Jukebox, pinball machine and arcade game companies sue Ohio over coronavirus restrictions
COLUMBUS, Ohio — A trade association representing purveyors of pinball machines, arcade games, jukeboxes, pool tables and other coin-operated amusements is suing Gov. Mike DeWine’s administration over its coronavirus restrictions that ban Ohioans from using the machines in bars, restaurants and other venues.
A lawsuit filed in Lake County Common Pleas Court on Thursday accuses Ohio Department of Health Director Dr. Amy Acton and other state officials of exceeding their legal authority under a state emergency health order law.
Even as DeWine has started allowing bars and restaurants to re-open, current rules from the state health department require them to block access to the machines. The idea is to prevent people from congregating in tight spaces, which can allow the coronavirus to spread through the air, according to state officials.
The suit, filed on behalf of the Ohio Coin Machine Association, is the latest litigation attempting to chip away at DeWine’s coronavirus rules. It makes similar arguments to another case in Lake County filed by a group of Ohio gyms that challenged the state’s coronavirus restrictions — and won.
Common Pleas Judge Eugene Lucci delivered a sweeping ruling in the gyms’ favor on Wednesday, although the order could still be contested at other levels of the court system.
“Our clients’ constitutional rights were violated,” said Orville Reed, an Akron attorney representing the coin-machine companies. “They’re pretty upset.”
The lawsuit notes the state’s order is inconsistent, since it exempts the Ohio Lottery kiosks at bars and restaurants that help raise revenue for the state’s coffers. It says jukeboxes, pinball machines, etc. can be operated safely and the companies, if allowed, would offer hand sanitizer, wipes and other means for people to clean their hands and the machines before and after using them.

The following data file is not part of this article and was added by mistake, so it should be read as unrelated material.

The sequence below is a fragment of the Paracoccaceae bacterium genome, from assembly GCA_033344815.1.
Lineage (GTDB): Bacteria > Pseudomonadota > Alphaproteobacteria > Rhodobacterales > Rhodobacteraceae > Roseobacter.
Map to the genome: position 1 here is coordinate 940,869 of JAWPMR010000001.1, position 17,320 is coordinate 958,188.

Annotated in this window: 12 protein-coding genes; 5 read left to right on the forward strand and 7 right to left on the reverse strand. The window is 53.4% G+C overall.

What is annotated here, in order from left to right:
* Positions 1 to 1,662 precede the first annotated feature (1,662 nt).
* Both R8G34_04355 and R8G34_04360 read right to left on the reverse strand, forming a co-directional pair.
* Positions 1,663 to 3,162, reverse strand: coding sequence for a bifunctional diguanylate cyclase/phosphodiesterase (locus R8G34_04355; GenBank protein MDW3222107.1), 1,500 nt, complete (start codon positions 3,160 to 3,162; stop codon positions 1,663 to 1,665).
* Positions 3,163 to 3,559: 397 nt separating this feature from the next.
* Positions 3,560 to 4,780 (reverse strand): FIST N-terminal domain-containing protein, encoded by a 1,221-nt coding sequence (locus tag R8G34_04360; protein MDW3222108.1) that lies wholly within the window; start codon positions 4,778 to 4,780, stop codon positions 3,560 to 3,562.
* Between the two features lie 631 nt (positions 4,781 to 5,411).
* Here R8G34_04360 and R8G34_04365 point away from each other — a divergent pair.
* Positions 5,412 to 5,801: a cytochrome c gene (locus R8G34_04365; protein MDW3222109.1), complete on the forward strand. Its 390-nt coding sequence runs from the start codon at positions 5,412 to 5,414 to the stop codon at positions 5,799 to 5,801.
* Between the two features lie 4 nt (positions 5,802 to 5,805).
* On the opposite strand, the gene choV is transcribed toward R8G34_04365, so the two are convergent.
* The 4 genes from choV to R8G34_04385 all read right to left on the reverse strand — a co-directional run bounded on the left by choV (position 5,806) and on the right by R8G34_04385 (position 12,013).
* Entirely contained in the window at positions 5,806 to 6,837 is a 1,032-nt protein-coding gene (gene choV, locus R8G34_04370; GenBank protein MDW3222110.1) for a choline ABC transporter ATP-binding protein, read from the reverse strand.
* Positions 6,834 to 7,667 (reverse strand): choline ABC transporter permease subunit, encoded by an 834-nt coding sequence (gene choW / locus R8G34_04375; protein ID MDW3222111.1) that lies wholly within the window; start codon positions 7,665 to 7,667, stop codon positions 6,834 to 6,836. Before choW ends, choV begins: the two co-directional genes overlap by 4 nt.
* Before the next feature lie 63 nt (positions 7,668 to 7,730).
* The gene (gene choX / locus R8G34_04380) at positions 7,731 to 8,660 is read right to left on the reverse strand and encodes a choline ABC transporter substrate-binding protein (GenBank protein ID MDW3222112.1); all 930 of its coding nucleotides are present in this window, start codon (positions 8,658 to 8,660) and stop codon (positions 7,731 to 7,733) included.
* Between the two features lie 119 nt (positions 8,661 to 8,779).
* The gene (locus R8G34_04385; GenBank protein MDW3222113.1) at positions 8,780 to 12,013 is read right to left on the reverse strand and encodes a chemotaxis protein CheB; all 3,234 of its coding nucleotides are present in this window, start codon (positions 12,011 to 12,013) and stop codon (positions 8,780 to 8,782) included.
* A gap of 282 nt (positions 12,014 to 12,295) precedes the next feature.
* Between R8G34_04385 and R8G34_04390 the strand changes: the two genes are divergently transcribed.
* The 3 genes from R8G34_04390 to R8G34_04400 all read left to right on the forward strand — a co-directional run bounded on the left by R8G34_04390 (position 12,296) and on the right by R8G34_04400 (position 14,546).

And, the lawsuit says the people considered most at-risk to COVID-19 — the elderly — are unlikely to use their products.
“Few people between the ages of 70 to 80 or 90, or who are bound to nursing homes, are found frequenting bars and bowling alleys. Fewer still are going to bars and playing billiards, pinball games, video games or arcade games,“ the lawsuit reads.
Reed said his clients aren’t just looking for a sympathetic judge by filing in Lake County. Of note, a different Republican judge, Judge John P. O’Donnell, has been assigned to hear the case.
“We think our case is righteous. We’re meritorious,” Reed said. “We’re not looking for sympathy. We’re looking for a court that will listen to arguments and do the right thing. That’s why we’re in Lake County.”
The lawsuit lists 20 companies as plaintiffs, including Garage Bar Willoughby LLC, in Willoughby, and Cadillac Music Corporation in Cleveland.
A DeWine spokesman did not immediately return a message seeking comment.